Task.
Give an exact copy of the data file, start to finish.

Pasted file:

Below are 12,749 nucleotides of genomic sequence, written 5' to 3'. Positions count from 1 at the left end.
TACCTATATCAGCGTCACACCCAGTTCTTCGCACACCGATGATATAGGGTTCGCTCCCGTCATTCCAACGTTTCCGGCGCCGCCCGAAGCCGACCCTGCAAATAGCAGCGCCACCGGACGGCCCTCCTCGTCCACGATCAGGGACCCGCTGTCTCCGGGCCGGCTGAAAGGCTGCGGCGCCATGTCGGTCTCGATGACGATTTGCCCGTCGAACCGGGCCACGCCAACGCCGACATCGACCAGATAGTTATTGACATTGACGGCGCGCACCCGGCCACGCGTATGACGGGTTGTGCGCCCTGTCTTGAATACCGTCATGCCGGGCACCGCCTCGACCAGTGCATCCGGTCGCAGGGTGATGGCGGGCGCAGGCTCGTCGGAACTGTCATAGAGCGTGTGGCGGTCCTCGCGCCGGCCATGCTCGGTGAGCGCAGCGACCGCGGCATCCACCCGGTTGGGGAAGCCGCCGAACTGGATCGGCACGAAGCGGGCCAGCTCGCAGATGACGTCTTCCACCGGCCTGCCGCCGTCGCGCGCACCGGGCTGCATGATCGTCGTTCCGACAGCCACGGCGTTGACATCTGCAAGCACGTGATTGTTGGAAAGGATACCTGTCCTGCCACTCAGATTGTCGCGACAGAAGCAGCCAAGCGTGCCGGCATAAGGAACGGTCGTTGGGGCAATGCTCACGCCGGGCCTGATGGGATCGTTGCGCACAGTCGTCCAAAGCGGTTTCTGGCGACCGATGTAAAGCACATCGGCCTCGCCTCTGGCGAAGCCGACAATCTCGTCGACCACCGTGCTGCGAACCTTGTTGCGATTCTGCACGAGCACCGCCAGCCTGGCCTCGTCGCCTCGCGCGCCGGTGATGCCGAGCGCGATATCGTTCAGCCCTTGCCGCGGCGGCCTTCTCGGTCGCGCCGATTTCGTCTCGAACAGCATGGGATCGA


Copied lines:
Below are 12,749 nucleotides of genomic sequence, written 5' to 3'. Positions count from 1 at the left end.
TACCTATATCAGCGTCACACCCAGTTCTTCGCACACCGATGATATAGGGTTCGCTCCCGTCATTCCAACGTTTCCGGCGCCGCCCGAAGCCGACCCTGCAAATAGCAGCGCCACCGGACGGCCCTCCTCGTCCACGATCAGGGACCCGCTGTCTCCGGGCCGGCTGAAAGGCTGCGGCGCCATGTCGGTCTCGATGACGATTTGCCCGTCGAACCGGGCCACGCCAACGCCGACATCGACCAGATAGTTATTGACATTGACGGCGCGCACCCGGCCACGCGTATGACGGGTTGTGCGCCCTGTCTTGAATACCGTCATGCCGGGCACCGCCTCGACCAGTGCATCCGGTCGCAGGGTGATGGCGGGCGCAGGCTCGTCGGAACTGTCATAGAGCGTGTGGCGGTCCTCGCGCCGGCCATGCTCGGTGAGCGCAGCGACCGCGGCATCCACCCGGTTGGGGAAGCCGCCGAACTGGATCGGCACGAAGCGGGCCAGCTCGCAGATGACGTCTTCCACCGGCCTGCCGCCGTCGCGCGCACCGGGCTGCATGATCGTCGTTCCGACAGCCACGGCGTTGACATCTGCAAGCACGTGATTGTTGGAAAGGATACCTGTCCTGCCACTCAGATTGTCGCGACAGAAGCAGCCAAGCGTGCCGGCATAAGGAACGGTCGTTGGGGCAATGCTCACGCCGGGCCTGATGGGATCGTTGCGCACAGTCGTCCAAAGCGGTTTCTGGCGACCGATGTAAAGCACATCGGCCTCGCCTCTGGCGAAGCCGACAATCTCGTCGACCACCGTGCTGCGAACCTTGTTGCGATTCTGCACGAGCACCGCCAGCCTGGCCTCGTCGCCTCGCGCGCCGGTGATGCCGAGCGCGATATCGTTCAGCCCTTGCCGCGGCGGCCTTCTCGGTCGCGCCGATTTCGTCTCGAACAGCATGGGATCGA